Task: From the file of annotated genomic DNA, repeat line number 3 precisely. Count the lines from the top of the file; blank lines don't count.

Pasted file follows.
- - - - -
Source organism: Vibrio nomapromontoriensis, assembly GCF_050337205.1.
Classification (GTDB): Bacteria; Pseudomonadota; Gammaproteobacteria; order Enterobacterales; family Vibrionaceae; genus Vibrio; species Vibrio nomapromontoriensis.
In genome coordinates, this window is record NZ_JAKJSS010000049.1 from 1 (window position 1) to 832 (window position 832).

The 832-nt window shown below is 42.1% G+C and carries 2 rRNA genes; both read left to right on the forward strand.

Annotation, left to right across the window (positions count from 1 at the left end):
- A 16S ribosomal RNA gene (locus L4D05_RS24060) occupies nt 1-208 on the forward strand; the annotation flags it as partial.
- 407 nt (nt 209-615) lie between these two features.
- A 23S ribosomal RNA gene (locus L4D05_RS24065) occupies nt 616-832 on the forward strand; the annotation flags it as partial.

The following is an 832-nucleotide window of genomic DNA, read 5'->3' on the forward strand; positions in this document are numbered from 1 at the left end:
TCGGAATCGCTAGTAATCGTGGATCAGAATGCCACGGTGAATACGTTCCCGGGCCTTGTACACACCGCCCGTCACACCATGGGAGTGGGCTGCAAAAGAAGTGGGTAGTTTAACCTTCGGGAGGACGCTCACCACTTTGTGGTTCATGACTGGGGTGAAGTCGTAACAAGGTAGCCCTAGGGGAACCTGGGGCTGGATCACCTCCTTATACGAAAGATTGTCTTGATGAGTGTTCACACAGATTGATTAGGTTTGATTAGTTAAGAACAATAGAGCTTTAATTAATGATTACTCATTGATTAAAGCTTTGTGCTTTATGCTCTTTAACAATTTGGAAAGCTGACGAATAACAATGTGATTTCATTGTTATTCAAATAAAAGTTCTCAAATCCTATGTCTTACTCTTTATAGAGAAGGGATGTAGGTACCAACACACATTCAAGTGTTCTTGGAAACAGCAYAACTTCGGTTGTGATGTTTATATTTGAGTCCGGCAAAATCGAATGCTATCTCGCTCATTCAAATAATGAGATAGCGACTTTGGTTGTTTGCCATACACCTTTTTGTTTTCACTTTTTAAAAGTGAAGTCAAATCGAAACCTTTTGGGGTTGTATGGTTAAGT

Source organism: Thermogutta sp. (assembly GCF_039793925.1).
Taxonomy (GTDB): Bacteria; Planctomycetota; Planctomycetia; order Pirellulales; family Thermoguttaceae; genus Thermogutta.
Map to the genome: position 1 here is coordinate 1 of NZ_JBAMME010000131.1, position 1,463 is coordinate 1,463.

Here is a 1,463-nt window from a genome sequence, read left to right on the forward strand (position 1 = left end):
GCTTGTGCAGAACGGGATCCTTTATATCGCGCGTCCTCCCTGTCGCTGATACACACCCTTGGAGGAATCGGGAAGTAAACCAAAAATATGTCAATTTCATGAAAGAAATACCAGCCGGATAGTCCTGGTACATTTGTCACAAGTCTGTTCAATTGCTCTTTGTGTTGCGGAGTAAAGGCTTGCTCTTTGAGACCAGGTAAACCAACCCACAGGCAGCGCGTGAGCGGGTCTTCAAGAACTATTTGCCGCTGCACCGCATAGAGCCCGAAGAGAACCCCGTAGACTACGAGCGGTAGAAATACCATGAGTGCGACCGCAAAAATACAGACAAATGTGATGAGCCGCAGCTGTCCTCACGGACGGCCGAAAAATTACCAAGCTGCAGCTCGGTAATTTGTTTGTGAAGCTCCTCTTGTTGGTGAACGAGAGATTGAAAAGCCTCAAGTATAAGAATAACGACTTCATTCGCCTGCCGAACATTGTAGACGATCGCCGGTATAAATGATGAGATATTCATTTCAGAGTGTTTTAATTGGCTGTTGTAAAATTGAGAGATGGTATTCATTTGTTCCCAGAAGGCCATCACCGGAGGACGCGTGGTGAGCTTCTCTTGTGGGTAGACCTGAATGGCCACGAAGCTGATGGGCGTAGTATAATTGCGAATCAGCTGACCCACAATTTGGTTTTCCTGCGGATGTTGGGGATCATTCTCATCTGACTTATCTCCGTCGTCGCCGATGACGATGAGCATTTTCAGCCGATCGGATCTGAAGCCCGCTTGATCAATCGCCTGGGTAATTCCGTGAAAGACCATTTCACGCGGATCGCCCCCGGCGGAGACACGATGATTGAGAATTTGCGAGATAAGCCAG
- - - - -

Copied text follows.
In genome coordinates, this window is record NZ_JAKJSS010000049.1 from 1 (window position 1) to 832 (window position 832).